The striking thing about this furniture is the design of the back and legs of the chairs, which looks really good. If I could just add a little critique........? The bottom rails connecting the front and back legs of the chairs appear to be on the floor, which means you have to have an absolutely flat floor, as well as,  in my view, being just a little uncomfortable visually. 

Did you consider making the chair seat tapered rather than square? The cantilevered back corners of the seats could put some strain on the joints when your 20 stone relative sits unevenly for a couple of hours! Reducing the overhang of the back corners might have looked pretty good, too!

Anyway, don't take those comments as criticism.....your first effort is a damn site more impressive than mine was, I'm sure!

What's next in your workshop?

Mike 

Thread: IMG_1965.JPG
08/02/2008 20:13:00
Good god, you're mad!  How big is the engine? Unfortunately, when they crash-test it you will be faced with another 5000 hours work!!!!
Thread: coffee table in oak railway sleeper.jpg
08/02/2008 19:56:00
I bet you don't move that very often!!!!!!!!  I hope its on your ground floor....otherwise reach for the Acros quickly!
Thread: DINING TABLE 001.JPG
08/02/2008 19:49:00
I love the nice clean lines of this furniture. Can you tell me what the black centre section of the table is? I can't tell if it is part of the table, or a table cloth.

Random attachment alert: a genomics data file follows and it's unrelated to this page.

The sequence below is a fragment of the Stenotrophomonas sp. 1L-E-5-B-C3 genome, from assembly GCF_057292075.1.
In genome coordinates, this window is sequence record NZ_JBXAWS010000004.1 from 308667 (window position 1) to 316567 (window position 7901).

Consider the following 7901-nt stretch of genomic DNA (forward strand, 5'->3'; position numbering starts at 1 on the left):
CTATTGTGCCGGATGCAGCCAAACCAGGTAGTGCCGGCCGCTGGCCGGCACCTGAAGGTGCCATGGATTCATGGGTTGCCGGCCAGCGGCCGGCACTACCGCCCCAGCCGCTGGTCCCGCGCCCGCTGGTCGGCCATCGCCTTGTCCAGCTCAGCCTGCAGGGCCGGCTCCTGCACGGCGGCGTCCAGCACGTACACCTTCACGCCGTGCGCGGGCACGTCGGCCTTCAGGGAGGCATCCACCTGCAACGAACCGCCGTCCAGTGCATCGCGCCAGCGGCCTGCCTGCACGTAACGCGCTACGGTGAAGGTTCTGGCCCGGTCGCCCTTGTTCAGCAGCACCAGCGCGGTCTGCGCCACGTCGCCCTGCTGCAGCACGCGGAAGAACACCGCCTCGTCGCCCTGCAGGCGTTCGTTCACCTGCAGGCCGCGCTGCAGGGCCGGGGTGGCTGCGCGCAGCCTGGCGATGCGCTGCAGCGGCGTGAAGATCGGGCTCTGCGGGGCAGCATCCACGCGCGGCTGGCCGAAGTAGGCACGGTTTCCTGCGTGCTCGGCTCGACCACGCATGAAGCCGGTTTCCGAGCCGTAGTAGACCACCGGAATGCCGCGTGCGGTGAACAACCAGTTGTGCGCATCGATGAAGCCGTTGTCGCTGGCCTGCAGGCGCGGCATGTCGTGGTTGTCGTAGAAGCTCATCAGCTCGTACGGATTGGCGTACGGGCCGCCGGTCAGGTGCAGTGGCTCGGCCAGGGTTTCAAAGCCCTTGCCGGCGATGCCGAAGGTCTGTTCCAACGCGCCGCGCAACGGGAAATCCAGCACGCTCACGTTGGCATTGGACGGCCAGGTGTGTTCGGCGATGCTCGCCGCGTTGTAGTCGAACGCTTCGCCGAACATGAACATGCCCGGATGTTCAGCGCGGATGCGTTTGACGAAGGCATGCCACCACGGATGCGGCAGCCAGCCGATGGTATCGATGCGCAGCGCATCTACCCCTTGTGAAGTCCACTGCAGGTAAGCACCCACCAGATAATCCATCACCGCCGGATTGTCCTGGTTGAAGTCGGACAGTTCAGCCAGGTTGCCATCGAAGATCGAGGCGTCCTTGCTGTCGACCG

Thread: Sand-blasting ash
08/02/2008 19:40:00

Thanks for those comments...... 

Unfortunately my  compressor is only 2.5HP, which apparently isn't man enough for sand-blasting, so I will be taking this to a local firm I have used previously. They are pretty good if you stand over them and tell them exactly what you want.

Matthew, my only comment on sprayed lacquer or varnish is  that the only furniture I have ever wrecked was as a result of spraying varnish! If you don't get oil or wax right you don't generally end up taking an axe to the Welsh dresser to turn it into fire-wood, which is what I had to do 20 years ago when the varnish ran. I'm not sure I have recovered enough from that to try it again!

I know!!...........I'll make the furniture, then you guys can finish it for me! Brilliant! You've got a few weeks to prepare yourselves because I am in the middle of making a couple of oak settles at the moment......

Thread: Why did my reply start a new thread?
08/02/2008 08:44:00

Hi,

I replied to a thread yesterday (oak stair), but instead of appearing under the original heading I appear to have started a new thread. What has gone wrong?

Mike 

Thread: Finish for Ash
08/02/2008 08:40:00

For a dark grey ash finish, try a black shoe polish.......it is only a coloured wax after all!